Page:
When you picture the elusive underground arts scene, your mind usually wanders to undiscovered but utterly brilliant theatre companies, unheard of scripts and the Next Big Thing at the Edinburgh Fringe… Basically the underground arts scene doesn’t literally mean the under-the-ground arts scene, unless you’re talking about VAULT Festival, that is.
VAULT Festival, London’s six-week arts festival takes place within The Vaults in Leake Street, 10 metres beneath a graffiti tunnel. This week I spoke to Rosie Kellett and Elf Lyons, two young artists both performing at VAULT for the first time this year, all about their new shows, what they will bring to the festival, and how it is being an emerging theatre-maker in today’s somewhat crowded artistic climate.
“I came to the festival last year,” explains Rosie, the brains behind SKINT – a wickedly funny story of four young twenty-somethings trying to get to grips with London life, “what’s great about VAULT is that they have the artist’s best interests at heart, they are enormously supportive”. Elf Lyons, a performer on the stand-up and cabaret circuit and curator of Being Barbarella agreed: “VAULT Festival supports artists who are keen to take risks, it’s a great platform to feel free to experiment!” What seems to unite both artists in their creative process is focusing on what is real and what matters to them… “I started writing SKINT in 2014,” Kellett explained, “and all I hoped to achieve is for people to enjoy it. SKINT should leave you asking questions about your city and the way we live in it.” Lyons’ Being Barbarella, a fast-paced time-travelling exploration through the world of sexuality, also centres on the audience’s amusement – “I wrote about what makes me laugh, I also performed all material at comedy nights to ensure everything was good and sharp”.
VAULT Festival, at its core, strives for innovation in creation, performance and engagement, aiming to bring audiences the unexpected, yet in a truthful way. I then questioned both theatre-makers the extent of which their pieces mirror this artistic objective. “SKINT is a very honest look at what it means to be a young Londoner today,” Kellett explained, “I think a lot of our audiences will identify with it.” Lyons then related, “I would say my show is definitely unexpected! It’s a stand-up piece with heart and emotion, alongside surprising whimsy and eccentricity”. And what do each believe they bring to the London arts scene? “I am a very proud-to-be court-jester, storyteller and raconteur rabble rouser, I love to make people laugh,” Lyons proclaimed, whilst Kellett added “I hope to amplify the voices of young Londoners, especially creatives.”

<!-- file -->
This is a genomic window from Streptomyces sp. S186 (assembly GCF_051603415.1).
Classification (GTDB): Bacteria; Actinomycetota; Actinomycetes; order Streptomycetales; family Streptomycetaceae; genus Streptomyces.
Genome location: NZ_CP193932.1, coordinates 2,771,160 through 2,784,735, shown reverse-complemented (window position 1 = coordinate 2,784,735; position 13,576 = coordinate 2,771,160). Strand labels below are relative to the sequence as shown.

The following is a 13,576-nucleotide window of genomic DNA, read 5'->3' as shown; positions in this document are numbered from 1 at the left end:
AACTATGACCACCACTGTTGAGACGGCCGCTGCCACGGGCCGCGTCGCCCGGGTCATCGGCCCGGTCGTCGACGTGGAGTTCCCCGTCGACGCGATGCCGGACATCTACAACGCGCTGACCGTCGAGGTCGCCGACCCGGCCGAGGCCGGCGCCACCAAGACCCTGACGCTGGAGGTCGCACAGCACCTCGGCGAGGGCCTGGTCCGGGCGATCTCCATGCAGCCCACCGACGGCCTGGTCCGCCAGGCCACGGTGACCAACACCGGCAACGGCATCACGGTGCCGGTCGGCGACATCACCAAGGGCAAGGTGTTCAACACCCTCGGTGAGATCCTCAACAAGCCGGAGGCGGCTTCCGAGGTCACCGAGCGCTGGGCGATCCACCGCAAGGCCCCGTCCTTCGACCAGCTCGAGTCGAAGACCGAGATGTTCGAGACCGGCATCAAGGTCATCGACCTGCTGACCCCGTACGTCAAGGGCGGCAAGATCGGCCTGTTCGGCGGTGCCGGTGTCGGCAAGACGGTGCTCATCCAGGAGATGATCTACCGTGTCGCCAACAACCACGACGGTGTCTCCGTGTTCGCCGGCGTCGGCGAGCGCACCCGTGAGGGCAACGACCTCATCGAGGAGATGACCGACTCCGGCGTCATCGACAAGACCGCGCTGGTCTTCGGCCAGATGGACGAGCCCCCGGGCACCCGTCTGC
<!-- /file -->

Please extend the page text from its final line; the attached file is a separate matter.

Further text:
As is common knowledge, the arts scene in London is extremely well-populated, and VAULT, however exciting and unique it may be in its mission, is one of many in the theatre festival field. So, something I deemed utterly crucial to question when chatting to Kellett and Lyons was what it is like to be both a young and emerging theatre-maker in today’s artistic climate. “As an emerging artist there is always the pressure to prove yourself, and there’s an element of expectation that precedes your work. The flipside of course is that you don’t have a reputation to live up to, allowing you a lot of freedom”. “I love what I do despite being 1) always busy, 2) a bit stressed and 3) very tired,” Lyons laughed, “one thing that naturally happens is that you build an unhealthy love/hate relationship with coffee… equalling little sleep and palpitations! But despite all this, I am very happy!” Lyons then went on to mention the organisations that support emerging artists. “Due to collectives such as IdeasTap and VAULT there are more opportunities than ever before for young artists. I work 24/7 and as I am self-employed it can be a lot of pressure, but it’s worth it when you have the buzz of the first performance!”
And what are each budding theatre stars’ next steps after their stint at VAULT? “I’m going to sleep!” laughs Kellett, “I also have a few other projects that I’ve had to put to one side, so I’m looking forward to getting back to those.” Lyons, on the other hand, is continuing her work with Being Barbarella, “I’m taking the show to Australia for the Adelaide Fringe, and when I return the show will be touring to Oxford and then the Edinburgh Fringe! Then, world domination.”
Whatever their next steps I am sure Kellett and Lyons will continue down their paths of brilliant, funny and very real theatre-making. Being a young, emerging artist amongst many other solo performers and theatre companies is no easy feat, but thanks to unique initiatives like VAULT Festival, this is not only possible, but celebrated.